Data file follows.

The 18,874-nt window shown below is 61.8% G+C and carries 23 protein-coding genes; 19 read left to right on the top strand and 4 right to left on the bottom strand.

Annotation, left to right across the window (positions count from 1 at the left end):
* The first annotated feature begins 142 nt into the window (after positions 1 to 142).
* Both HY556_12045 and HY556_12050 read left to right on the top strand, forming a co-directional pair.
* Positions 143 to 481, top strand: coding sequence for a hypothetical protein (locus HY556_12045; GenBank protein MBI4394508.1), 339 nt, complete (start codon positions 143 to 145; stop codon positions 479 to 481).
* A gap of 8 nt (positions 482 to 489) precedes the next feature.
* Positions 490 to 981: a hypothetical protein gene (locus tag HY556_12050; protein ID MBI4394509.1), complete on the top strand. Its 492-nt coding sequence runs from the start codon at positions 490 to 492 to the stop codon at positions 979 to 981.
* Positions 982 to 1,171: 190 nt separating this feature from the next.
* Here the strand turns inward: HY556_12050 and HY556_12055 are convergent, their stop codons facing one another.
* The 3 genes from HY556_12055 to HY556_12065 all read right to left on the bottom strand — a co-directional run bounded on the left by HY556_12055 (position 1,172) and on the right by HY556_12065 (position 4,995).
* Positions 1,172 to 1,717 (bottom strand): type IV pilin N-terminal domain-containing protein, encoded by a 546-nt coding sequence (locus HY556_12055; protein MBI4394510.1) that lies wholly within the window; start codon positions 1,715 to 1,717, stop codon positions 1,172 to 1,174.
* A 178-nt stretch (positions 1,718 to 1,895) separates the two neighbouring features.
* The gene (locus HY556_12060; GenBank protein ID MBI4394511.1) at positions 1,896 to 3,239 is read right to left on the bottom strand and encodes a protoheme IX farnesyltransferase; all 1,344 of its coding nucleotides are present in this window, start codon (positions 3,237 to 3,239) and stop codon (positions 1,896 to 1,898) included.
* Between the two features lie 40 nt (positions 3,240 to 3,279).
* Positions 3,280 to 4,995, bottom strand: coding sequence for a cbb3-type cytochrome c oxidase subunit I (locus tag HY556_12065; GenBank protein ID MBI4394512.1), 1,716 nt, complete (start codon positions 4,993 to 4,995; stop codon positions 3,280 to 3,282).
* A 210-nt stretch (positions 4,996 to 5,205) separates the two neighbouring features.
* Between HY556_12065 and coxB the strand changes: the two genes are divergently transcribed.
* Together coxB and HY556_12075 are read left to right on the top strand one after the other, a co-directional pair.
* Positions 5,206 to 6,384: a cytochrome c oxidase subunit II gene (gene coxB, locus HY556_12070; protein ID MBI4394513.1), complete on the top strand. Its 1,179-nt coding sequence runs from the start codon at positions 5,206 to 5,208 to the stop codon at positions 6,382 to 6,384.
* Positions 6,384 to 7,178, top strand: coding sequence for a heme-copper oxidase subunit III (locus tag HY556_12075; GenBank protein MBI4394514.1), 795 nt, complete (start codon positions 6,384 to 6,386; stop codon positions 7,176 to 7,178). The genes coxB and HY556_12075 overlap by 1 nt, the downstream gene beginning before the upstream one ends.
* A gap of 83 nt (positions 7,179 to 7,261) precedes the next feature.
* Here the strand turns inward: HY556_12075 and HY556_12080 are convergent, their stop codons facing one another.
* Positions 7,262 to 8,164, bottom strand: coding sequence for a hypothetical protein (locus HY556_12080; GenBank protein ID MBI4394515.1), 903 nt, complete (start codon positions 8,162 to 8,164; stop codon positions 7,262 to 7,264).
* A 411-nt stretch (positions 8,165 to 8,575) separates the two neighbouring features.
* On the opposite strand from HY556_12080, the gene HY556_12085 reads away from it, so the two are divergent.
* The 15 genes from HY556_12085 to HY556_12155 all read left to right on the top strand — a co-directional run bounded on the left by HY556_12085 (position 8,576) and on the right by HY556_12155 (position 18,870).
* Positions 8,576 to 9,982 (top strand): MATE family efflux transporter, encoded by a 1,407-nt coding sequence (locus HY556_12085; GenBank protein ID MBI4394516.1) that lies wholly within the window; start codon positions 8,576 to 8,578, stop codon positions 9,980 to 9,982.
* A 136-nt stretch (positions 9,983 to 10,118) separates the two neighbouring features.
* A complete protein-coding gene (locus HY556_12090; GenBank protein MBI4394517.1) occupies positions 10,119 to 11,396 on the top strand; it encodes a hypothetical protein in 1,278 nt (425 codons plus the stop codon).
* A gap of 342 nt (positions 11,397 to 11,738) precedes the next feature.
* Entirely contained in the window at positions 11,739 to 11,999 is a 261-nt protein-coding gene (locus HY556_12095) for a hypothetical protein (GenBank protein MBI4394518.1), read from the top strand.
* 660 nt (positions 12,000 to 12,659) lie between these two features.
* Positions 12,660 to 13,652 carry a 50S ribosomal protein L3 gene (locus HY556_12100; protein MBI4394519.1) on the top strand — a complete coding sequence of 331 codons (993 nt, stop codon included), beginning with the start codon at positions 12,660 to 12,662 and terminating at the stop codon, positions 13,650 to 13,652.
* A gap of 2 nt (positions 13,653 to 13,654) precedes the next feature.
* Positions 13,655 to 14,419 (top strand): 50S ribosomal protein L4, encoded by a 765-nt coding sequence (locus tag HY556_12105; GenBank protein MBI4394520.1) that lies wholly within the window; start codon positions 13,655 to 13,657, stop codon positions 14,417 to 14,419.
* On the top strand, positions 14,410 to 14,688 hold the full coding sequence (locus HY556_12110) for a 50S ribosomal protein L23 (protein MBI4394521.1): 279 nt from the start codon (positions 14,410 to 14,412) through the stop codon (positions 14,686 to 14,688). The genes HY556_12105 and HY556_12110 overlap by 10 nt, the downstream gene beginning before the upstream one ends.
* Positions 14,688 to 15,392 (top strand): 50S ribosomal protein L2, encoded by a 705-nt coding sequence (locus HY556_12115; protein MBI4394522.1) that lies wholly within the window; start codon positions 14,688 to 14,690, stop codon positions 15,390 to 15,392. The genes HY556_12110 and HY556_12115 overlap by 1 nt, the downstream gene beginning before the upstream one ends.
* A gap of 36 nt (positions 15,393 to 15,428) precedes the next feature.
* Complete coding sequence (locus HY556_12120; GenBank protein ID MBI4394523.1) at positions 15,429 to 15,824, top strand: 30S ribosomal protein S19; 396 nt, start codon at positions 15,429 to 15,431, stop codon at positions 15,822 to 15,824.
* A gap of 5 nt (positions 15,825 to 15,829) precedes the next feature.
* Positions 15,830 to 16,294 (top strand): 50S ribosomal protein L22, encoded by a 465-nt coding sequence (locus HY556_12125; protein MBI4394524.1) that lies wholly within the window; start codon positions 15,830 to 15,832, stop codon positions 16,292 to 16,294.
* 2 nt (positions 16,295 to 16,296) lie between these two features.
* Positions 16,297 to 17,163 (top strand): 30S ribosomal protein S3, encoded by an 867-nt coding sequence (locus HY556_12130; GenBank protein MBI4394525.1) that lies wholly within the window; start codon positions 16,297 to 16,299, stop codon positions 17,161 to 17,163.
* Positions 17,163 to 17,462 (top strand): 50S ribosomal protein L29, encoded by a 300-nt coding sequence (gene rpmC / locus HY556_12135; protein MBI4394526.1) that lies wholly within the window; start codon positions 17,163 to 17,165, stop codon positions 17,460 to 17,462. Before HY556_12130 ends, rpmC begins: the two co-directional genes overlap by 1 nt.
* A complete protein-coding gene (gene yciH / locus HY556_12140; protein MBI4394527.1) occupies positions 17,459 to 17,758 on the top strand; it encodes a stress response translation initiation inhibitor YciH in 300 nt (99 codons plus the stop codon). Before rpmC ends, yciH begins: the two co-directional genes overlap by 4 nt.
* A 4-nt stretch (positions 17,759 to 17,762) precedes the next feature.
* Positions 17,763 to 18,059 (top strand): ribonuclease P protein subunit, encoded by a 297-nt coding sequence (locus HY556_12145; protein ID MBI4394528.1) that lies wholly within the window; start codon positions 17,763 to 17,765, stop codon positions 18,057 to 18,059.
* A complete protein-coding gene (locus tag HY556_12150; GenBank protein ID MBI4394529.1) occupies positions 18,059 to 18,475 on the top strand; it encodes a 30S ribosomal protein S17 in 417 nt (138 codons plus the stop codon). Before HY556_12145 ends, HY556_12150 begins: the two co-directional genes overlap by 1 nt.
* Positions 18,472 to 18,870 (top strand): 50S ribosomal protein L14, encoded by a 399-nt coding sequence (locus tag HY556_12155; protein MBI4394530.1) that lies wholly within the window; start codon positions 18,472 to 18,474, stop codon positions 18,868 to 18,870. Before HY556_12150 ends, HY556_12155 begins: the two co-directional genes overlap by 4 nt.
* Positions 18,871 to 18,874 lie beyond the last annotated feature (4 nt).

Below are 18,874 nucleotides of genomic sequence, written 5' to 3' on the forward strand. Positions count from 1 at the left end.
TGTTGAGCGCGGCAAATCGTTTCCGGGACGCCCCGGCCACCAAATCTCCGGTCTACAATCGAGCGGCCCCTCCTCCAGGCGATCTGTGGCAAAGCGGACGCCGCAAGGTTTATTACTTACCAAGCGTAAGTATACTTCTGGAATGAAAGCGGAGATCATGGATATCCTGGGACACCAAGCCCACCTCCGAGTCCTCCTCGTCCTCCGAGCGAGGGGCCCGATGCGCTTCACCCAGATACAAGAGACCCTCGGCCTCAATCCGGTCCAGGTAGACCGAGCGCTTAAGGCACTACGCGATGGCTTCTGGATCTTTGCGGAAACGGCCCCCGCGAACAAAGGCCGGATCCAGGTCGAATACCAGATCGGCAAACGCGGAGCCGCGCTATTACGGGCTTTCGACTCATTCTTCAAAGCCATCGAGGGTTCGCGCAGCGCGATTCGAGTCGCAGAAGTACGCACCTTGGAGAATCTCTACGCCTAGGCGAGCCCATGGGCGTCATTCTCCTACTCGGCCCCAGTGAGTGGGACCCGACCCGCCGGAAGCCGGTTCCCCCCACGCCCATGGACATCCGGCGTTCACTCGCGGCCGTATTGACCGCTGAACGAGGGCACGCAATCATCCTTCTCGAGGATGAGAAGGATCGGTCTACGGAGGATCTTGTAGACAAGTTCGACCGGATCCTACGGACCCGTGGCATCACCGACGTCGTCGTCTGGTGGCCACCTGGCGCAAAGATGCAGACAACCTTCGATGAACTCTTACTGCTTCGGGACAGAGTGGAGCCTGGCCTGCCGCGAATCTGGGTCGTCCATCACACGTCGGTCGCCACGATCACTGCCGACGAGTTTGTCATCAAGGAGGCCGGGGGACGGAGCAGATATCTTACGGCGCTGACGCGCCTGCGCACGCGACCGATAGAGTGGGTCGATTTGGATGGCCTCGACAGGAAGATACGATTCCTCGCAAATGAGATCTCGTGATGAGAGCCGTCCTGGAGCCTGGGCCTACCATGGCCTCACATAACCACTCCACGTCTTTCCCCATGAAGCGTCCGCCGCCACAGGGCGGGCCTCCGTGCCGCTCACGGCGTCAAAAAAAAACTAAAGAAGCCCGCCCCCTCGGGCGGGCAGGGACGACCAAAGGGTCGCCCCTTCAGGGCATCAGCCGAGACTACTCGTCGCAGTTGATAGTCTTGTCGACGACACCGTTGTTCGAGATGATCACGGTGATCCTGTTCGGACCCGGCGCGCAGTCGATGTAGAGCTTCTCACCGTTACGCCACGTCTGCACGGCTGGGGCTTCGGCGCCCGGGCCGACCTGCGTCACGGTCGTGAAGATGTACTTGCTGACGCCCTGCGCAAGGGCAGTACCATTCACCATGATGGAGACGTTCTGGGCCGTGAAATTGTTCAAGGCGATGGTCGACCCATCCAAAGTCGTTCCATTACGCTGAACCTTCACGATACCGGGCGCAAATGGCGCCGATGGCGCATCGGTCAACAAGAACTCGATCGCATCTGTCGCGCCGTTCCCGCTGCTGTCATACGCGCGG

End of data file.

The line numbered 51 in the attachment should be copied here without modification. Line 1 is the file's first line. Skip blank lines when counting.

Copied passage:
Below are 18,874 nucleotides of genomic sequence, written 5' to 3' on the forward strand. Positions count from 1 at the left end.